Humanitarian crisis in Yemen deepens as economy crumbles: UN | United Nations News

Yemen’s economy is collapsing, its humanitarian crisis is deepening and the conflict in the poorest country in the Arab world is growing more violent, the UN deputy chief of humanitarian aid has said.

Under-Secretary-General Ramesh Rajasingham’s sinister remarks came during a briefing at the UN Security Council on Thursday. More than 20 million Yemenis – two-thirds of the population – are in need of humanitarian assistance, but aid agencies, he said, “are once again starting to run out of money” .

Aid agencies are now helping nearly 13 million people across the country, about 3 million more than a few months ago, Rajasingham added. “Our best assessment is that this expansion has significantly pushed back the immediate risk of large-scale famine. “

But he warned that aid agencies do not have enough money to continue on this scale and “in the weeks and months to come up to 4 million people could see their food aid reduced” and ” by the end of the year, that number could reach 5 million people ”.

“We call on everyone to do everything possible to maintain the momentum we have built over the past few months and keep starvation at bay,” Rajasingham said.

Yemen has been in the throes of civil war since 2014, when Iranian-backed Houthi rebels took control of the capital Sana’a and much of the country’s north, forcing the internationally recognized government to flee south. , then to Saudi Arabia.

A Saudi-led coalition went to war in March 2015, backed by the United States, in an effort to restore President Abed Rabbo Mansour Hadi to power and supported his government.

Despite a relentless air campaign and fighting on the ground, the war has largely deteriorated into a stalemate and created the world’s worst humanitarian crisis. The United States has since suspended its direct involvement in the conflict.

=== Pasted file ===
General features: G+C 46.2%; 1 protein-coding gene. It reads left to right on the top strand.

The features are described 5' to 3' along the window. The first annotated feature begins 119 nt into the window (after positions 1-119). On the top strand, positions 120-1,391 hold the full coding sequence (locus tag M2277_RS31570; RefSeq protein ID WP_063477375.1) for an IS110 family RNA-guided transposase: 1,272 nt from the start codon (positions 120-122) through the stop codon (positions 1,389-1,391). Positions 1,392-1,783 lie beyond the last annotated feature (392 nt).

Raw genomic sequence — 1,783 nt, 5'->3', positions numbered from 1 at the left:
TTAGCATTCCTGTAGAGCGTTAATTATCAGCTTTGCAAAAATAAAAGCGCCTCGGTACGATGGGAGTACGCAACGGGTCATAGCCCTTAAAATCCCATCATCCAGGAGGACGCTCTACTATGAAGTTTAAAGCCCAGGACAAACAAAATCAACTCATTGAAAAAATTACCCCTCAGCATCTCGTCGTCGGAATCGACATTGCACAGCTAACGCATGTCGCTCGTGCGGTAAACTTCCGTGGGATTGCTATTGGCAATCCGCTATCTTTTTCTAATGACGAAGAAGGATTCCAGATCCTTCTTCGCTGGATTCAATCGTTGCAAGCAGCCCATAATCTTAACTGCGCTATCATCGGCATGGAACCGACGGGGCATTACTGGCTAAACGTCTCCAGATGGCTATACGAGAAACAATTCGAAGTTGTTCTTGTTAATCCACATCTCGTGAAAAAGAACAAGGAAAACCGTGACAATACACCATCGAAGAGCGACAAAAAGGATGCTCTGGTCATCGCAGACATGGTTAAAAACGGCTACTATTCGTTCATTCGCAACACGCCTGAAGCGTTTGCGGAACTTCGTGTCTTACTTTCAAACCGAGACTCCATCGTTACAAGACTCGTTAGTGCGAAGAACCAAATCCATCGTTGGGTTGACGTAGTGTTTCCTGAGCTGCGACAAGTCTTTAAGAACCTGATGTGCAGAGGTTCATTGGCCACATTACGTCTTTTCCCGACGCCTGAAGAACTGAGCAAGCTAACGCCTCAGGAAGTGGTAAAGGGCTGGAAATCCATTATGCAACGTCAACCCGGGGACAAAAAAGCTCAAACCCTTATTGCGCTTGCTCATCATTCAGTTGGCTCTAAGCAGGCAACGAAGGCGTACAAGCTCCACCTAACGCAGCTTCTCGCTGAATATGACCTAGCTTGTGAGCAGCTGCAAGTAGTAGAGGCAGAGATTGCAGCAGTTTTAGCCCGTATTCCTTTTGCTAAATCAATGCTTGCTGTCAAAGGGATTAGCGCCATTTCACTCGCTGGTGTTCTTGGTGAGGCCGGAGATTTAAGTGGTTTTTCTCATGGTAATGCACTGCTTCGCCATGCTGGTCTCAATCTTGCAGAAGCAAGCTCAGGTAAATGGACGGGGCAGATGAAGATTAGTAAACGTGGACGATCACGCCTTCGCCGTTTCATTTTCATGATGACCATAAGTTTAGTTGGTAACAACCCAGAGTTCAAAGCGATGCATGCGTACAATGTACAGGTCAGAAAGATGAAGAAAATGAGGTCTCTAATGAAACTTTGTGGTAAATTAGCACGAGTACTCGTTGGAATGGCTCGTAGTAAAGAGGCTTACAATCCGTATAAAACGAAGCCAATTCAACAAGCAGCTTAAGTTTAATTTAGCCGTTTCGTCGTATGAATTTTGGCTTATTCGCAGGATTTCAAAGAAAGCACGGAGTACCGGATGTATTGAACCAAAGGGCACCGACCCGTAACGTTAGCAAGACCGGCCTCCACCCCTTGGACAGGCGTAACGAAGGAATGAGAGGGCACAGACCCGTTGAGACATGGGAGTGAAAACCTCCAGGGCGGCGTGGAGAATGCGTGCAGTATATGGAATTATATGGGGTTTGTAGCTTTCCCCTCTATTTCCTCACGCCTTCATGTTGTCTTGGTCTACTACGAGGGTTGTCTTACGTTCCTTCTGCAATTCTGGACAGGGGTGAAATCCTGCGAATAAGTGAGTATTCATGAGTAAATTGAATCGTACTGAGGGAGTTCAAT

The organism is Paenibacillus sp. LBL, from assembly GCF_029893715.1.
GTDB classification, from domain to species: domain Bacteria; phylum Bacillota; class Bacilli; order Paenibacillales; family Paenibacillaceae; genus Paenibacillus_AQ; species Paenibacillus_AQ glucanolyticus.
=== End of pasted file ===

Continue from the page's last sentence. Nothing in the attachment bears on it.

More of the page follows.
More than 20 million Yemenis – two-thirds of the population – in need of humanitarian assistance [File: Mohammed Huwais/AFP]

In early 2020, the Houthis launched an offensive in the majority government-controlled Marib province that claimed the lives of thousands of young people and left thousands of displaced civilians living in constant fear of violence and having to do it again. to relocate.

Yemeni tribal leaders and officials on Thursday said fighting for Marib in the past 24 hours has killed at least 140 fighters on both sides. The clashes were taking place in the districts of Abdiya and al-Jubah, they said.

During the briefing to the Security Council, Rajasingham said the Houthis “have stepped up their brutal offensive in Marib, taking more territory there and in neighboring areas of the southern province of Shabwa.”

Current fights

He also highlighted clashes between rival armed groups earlier this month in the southern city of Aden – where Hadi’s government established its headquarters after the Houthis drove them out of Sana’a and the north – and the continuing fighting, shelling and airstrikes in northwest Saada and west Hajjah. and the provinces of Hodeida.

In September, 235 civilians were killed or wounded, the second highest figure in two years, and the fighting in Marib is “a particularly heavy civilian toll”, with nearly 10,000 people displaced in September, the second highest figure. raised in two years, says Rajasingham.

The new UN special envoy to Yemen, Hans Grundberg, who took office last month, told the council he had held meetings with government and Houthi officials, as well as regional and regional officials. key international issues, focusing on how to move forward towards a political solution. restore peace to Yemen.

“The gap in trust between the belligerents is wide and growing,” he said in a virtual briefing. Grundberg said he made it clear that if progress was to be made on urgent humanitarian and economic issues, urgent political talks without preconditions were essential to negotiate a settlement to the conflict.

“Let’s face it, it will be a laborious and complicated task that will take time but it has to happen,” said Grundberg. “The past few weeks have illustrated the tension between the pace of war and economic collapse on the one hand, and the time needed to design and consult on a possible way forward, on the other.”

Rajasingham reiterated that Yemen’s economic collapse “is at the root of most of the country’s needs – including the risk of famine.”

Yemen imports almost everything, he said, and the Yemeni rial is trading for around 1,270 rials to the dollar in Aden, nearly six times more than before the war, and less goods reach the country’s ports. Commercial food imports to key Hodeidah and Saleef ports were eight percent lower than last year’s average in September, and “fuel imports were alarmingly 64 percent lower,” he said. he declared.

He called for immediate measures to stem the country’s economic collapse, including injections of currency through the Central Bank that would bring prices down quickly, as they have done in the past, as well as the full opening of all ports, lifting of import restrictions at Hodeida and Saleef. , and pay the salaries of civil servants.

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